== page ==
Are forensics as well funded as shown on TV shows ?

I’ve watched many (or maybe some depending on your definition) TV shows like Law and Order, Law and Order Spinoffs, Criminal Minds, The Closer etc.

In all these shows it seems like the detectives have a very well staffed forensic services (labs?) at their beck and call. The services I allude to are :

1> A psychologist to determine mental competency
2> DNA tests - and DNA matching to a database - very prompt and no limits on the number of samples
3> Chemist or forensic scientist to check for fibers, minute components (Gas Chromatography / Molecular Spectroscopy )
4> Autopsy specialist - looking at various parts of the body and determining cause of death
5> Ballistics specialists

These all services appear to be very expensive and I would guess the people in these jobs would make a lot more working outside.

So my question is - Are the above services as competent and well funded as shown in these shows ?

Very doubtful. Have you noticed that just about every time the police need toxicology reports (from suspected drug use, unexplained death…) they almost always mention how it will take several weeks? It is very doubtful it actually takes this long to do the tests; instead the delays are due to backlogs…

Take a look at the offices and labs in CSI: gleaming glass walls with plenty of light. In reality, they’d be in some 40-year-old building (probably in the basement) with institutional paint and fluorescents, and no such thing as a clean desk.

Nowhere near that funding in reality.

One recent example: the city of Detroit has DNA samples from hundreds or rapes, that could have been used in DNA testing to identify rapists (who tend to be repeat offenders) – but this was not done due to financial costs.

As I have learned from my earlier posts to this board, one should never confuse film or TV with reality.

The shows you mentioned are as far from documentaries as you can get, and while they often have ‘criminal experts’ who advise them on certain aspects of police procedures and forensics, what you see on these shows is pure fiction. Having a large staff of dedicated people to just focus on one particular crime, however heinous, just doesn’t happen in real life.

You might want to check out a show on A&E called 'The First 48", in which they chronicle what really happens after someone is murdered in a major US city. While it is edited to show things happening in a particular sequence, I believe it realistically depicts how most murders are worked and solved in the US today.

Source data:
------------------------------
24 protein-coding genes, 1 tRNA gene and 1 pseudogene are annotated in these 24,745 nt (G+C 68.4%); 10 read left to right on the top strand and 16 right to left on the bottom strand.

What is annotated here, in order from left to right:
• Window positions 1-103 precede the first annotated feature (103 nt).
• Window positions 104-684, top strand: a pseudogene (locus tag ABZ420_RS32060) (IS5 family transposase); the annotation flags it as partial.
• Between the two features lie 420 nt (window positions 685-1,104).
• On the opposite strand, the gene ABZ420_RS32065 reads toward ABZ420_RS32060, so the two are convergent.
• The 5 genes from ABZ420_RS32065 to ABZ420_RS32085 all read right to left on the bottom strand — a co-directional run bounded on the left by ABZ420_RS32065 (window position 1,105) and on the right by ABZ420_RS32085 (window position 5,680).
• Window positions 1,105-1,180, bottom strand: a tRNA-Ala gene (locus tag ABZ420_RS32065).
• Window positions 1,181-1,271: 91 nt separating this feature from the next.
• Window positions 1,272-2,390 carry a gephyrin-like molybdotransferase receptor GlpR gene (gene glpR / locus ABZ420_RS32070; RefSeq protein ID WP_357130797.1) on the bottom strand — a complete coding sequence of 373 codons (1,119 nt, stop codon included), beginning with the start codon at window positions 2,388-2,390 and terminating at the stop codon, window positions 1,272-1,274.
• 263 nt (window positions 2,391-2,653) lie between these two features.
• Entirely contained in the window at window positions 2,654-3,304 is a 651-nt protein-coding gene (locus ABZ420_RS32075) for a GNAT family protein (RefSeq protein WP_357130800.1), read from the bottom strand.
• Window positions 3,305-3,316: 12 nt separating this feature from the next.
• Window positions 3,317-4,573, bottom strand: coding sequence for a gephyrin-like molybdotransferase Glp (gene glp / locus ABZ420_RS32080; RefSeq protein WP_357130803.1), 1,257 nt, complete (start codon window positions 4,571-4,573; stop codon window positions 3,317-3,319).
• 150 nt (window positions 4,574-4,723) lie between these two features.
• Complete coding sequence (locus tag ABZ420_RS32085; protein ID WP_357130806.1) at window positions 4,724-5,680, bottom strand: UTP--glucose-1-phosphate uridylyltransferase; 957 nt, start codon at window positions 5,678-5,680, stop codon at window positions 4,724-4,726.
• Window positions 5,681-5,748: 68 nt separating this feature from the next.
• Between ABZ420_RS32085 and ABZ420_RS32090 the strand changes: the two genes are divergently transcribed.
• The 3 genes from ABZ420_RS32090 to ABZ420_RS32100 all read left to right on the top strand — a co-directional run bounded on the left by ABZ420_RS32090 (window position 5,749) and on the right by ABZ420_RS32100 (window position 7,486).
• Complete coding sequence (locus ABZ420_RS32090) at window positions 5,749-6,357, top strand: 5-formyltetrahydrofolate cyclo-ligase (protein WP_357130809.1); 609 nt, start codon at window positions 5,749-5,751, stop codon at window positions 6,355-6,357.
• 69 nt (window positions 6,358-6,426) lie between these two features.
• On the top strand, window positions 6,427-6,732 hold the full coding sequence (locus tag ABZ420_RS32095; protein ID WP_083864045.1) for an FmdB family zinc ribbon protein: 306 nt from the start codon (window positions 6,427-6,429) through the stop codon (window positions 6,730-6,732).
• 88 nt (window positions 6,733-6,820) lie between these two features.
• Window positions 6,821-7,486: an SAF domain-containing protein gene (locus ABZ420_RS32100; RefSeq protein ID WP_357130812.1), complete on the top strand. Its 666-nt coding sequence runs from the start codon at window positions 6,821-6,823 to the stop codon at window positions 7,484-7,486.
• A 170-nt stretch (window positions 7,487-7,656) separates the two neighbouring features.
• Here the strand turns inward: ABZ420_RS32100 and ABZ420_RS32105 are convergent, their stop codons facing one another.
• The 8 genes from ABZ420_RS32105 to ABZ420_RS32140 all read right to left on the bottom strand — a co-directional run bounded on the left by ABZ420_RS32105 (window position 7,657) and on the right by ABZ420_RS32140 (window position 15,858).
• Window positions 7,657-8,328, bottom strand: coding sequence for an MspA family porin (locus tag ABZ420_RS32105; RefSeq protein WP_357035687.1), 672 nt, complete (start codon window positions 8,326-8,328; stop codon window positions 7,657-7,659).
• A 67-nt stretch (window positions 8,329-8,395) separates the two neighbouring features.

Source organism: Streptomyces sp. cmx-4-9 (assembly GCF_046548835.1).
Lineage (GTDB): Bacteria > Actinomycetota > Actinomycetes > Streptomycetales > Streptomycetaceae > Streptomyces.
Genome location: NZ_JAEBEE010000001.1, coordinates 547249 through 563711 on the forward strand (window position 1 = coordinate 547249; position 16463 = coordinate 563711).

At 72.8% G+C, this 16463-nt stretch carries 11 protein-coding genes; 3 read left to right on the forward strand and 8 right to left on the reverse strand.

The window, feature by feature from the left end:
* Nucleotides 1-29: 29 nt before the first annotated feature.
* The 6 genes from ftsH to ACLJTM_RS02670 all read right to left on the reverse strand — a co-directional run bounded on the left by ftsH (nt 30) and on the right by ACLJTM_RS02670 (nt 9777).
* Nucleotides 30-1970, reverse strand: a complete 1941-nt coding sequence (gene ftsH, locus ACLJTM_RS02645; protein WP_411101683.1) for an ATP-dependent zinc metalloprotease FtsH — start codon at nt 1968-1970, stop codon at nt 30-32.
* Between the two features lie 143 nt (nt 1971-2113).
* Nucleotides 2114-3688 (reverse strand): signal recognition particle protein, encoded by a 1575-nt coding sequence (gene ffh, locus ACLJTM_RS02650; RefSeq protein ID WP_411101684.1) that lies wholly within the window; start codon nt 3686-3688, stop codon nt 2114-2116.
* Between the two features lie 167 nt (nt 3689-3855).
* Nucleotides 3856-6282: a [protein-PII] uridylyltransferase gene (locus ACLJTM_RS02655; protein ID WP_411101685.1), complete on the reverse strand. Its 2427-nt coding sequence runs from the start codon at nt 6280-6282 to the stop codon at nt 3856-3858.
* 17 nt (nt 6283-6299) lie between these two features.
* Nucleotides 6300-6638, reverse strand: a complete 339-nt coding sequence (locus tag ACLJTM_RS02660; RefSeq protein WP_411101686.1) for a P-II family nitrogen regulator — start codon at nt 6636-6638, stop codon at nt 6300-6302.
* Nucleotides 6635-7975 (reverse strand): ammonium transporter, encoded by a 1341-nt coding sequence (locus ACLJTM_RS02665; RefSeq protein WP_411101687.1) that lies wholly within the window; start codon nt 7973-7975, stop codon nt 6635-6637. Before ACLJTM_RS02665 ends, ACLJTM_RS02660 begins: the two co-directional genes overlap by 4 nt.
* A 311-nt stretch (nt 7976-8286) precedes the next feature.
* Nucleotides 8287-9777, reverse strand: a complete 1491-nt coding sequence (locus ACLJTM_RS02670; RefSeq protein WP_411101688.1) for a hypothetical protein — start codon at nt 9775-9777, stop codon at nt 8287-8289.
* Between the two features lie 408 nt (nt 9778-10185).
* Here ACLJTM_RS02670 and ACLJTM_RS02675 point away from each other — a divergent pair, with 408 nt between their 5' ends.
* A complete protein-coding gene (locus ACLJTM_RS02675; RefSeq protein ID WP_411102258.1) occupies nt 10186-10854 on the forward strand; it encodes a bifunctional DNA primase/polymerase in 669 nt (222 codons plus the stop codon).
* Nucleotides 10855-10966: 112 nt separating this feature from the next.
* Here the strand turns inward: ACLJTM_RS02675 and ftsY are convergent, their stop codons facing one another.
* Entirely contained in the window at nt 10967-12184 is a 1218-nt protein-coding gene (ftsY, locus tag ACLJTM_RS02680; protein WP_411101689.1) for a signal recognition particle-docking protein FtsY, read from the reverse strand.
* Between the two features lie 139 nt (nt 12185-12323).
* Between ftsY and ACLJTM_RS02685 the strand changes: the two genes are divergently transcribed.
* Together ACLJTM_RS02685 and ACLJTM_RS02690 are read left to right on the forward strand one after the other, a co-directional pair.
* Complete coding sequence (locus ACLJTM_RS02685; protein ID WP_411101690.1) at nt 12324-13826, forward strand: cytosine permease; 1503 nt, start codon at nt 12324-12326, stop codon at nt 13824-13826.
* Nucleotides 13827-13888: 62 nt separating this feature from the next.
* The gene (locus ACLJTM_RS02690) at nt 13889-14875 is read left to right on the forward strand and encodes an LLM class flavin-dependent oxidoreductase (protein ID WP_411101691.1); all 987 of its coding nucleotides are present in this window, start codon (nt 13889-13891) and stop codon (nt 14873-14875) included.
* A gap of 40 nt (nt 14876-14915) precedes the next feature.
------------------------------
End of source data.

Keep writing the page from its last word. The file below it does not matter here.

As it turns out, most of the work in solving these murders involves tracking down ‘persons of interest’ in hopes of getting someone to talk, so most of the show is police interviews and the tracking down of people who may be involved.

There is, of course, some forensics happening in the background, and sometimes important clues to who did it, such as fingerprints, are discovered, but DNA tests can take weeks or months and microfiber analysis isn’t as common as you might think…

Recently the backlog at DPS where I live for blood tests in DWI’s was 9 months… so, I’d say no, they’re not that well funded.

Hell no.

Real forensics types also don’t do nearly as much sexy faux policework as they do on CSI, either.

As an earlier poster said, lots of time in a drab, dark basement.


In the city near me, they have a 3-6 month backlog of forensic evidence which may force them to delay trials or even release suspects. And things look worse for the future as the crime rate is increasing.The state of Indiana is also behind on loading DNA profile into CODIS (the national DNA database) meaning that very likely murderers and rapists are walking the streets when they could be in prison.


Emphatically NO!

Here in SE Wisconsin I can take things to the state crime lab. If anything (DNA, etc.) gets done it can take many, many weeks (not because they’re screwing around, but because there are very few doing the job, i.e. underfunded).

Some things are just kicked back. I was trying to track a serial tagger by getting finger prints and DNA off a spray paint can. The little prick was tagging the living shit out of a significant portion of the county, but individual locations did not equal felony status. It took forever to get my letter of “meh”.

Which should tell the OP that all the other stuff is just as underfunded. Try getting a voice print analysis or psych review on something. Unless it’s a significant felony it’s either not happening or it’s taking a zillion years.

And (by my observation) Wisconsin is quite progressive in this. If it’s this bad here I can only imagine what it’s like elsewhere!